Many friends in New Zealand will learn with regret of the death of Mr. Hugh Bellis Williamson, of 648, Mamikau Road. He was formerly a resident of Wanganui, and since his retirement from professional life, had lived in Auckland. Born in Ireland, Mr. Williamson came to New Zealand in the 'seventies. He carried on a chemist's establishment for many years at Wanganui, and was highly esteemed by all who knew him. He took a keen interest in chess, and for many years he was secretary of the chess club, which, in company with the Hon. John Ballance and the Hon. John Bryce he helped to found. Mr. Williamson was a vice-president of the Auckland Chese Club, and it was whilst playing a game there last week, he had a stroke, which was the cause of his death. Deceased was a prominent Freemason having been associated with Lodge Tongariri, English Constitution, since 1878, doing yeoman service in the early days of that lodge. His kindly disposition and readiness to extend a helping hand to those less fortunate endeared him to all who knew him. His Masonic brethren accorded him the last service prior to cremation yesterday at Waikumete. Captain W. H. Feldon, W.M., of Lodge Te Awamutu, conducted the service assisted by Mr. A. Eady, W.M,. of Lodge Prince of Wales. 
Source: Auckland Star, Volume LVII, Issue 72, 26 March 1926, Page 10

Tuesday, 26 August 2014

Ulster Championship 1952: A Welshman wins


The 2014 Ulster Senior Championship, held over the August Bank Holiday weekend, was won by Gabor Horvath, who hails from Hungary but was eligible to compete for the title under a residence qualification. In 1931-1932 the local chess clubs went through a process of formally founding the Ulster Chess Union and establishing an Ulster Championship. Rule 1 of the Rules adopted in 1931 for the Ulster Championship stated:

“1. The championship shall be open to chess players born in the Province of Ulster, or who are, and have been, for more than twelve months resident therein.”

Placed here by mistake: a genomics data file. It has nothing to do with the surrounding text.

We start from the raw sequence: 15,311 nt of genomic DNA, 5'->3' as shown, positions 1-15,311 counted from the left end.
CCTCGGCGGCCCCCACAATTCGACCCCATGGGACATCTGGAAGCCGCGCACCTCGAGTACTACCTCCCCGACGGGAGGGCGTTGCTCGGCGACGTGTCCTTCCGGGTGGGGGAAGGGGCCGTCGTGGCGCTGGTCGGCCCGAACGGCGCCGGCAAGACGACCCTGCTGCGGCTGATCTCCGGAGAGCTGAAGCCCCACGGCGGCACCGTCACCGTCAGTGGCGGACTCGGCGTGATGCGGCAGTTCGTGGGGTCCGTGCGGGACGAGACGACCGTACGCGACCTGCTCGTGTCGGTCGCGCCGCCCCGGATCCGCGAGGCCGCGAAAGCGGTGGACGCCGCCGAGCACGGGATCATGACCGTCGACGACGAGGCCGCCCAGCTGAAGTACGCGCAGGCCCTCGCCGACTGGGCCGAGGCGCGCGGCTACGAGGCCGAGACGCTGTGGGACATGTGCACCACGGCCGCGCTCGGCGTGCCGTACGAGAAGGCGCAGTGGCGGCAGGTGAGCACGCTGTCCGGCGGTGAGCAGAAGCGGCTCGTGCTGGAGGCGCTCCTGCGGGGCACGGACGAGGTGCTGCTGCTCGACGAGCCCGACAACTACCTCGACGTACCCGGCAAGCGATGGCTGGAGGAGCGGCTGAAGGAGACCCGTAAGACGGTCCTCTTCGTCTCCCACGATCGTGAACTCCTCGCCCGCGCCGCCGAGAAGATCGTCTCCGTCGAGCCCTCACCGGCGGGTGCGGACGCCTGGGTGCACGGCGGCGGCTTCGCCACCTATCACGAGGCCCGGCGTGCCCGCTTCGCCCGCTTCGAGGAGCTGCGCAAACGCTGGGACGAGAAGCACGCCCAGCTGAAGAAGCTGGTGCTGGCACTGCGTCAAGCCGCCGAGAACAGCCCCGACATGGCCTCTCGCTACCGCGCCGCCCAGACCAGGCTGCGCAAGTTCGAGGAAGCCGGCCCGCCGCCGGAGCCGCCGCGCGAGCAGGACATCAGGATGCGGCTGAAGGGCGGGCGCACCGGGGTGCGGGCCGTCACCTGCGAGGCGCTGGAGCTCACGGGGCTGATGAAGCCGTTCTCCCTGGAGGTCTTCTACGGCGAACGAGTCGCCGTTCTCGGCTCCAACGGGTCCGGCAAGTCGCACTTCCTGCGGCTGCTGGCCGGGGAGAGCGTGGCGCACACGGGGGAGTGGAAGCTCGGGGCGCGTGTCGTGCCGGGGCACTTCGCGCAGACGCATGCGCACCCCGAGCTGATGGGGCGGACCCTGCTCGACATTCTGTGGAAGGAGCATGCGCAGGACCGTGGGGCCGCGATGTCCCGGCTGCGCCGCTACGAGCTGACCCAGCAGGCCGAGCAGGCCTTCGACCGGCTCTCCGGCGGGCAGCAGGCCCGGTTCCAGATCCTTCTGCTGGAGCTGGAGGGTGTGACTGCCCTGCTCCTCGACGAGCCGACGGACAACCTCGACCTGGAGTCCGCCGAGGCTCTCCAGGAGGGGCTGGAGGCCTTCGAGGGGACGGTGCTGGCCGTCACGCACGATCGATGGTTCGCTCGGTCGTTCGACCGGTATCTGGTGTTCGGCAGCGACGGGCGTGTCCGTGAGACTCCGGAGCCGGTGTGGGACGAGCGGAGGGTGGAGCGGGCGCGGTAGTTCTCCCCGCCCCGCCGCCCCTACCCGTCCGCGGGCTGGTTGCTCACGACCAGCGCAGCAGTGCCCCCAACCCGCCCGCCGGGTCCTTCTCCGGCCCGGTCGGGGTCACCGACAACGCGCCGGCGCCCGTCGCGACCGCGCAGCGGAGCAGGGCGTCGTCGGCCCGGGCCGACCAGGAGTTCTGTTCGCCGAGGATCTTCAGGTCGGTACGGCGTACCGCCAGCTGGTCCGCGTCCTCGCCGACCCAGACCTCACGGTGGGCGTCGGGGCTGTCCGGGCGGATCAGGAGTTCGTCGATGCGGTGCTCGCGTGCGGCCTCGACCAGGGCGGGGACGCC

The rules have had the odd tweak since then but, as far as I am aware, twelve months residence has always been sufficient. Indeed a number of players, including (now IM) Brian Kelly, have qualified to play and win the title under the residence qualification.

A Time Traveller article, originally published in August 2002, had featured another Ulster Champion who had come to live in Northern Ireland.

Ulster Championship 1952: A Welshman wins

10 competitors entered the 1952 Ulster Championship. The 1951 champion W. D. Kerr was not defending his title, but two former winners, R. A. Heaney (1946) and G. A. Kearney (1950) were taking part. Perhaps the most interesting entry was that of Miss H. F. Chater, the first woman ever to enter the Ulster Championship. She was the aunt of the Vice-Chancellor of Queen's University, Sir Eric Ashby, and had come to Northern Ireland to live with her nephew. She was qualified to compete in the Championship by having been resident in Ulster for the required period of a year. As we shall see the eventual winner of the Championship also qualified by residence.

The tournament was a nine-round all-play-all. After seven rounds the leader was Robert Jones, who had only dropped half-a-point up to that stage. In Round 8 his two main rivals, Heaney and G. J. Boyd had to meet, with Heaney proving victorious. At the same time, Jones suffered a surprising defeat to Miss Chater and lost the lead to Heaney. However, the luck of the draw had paired Jones and Heaney in the last round, so it was still all to play for.

The Ireland's Saturday Night for 12th April 1952 takes up the story: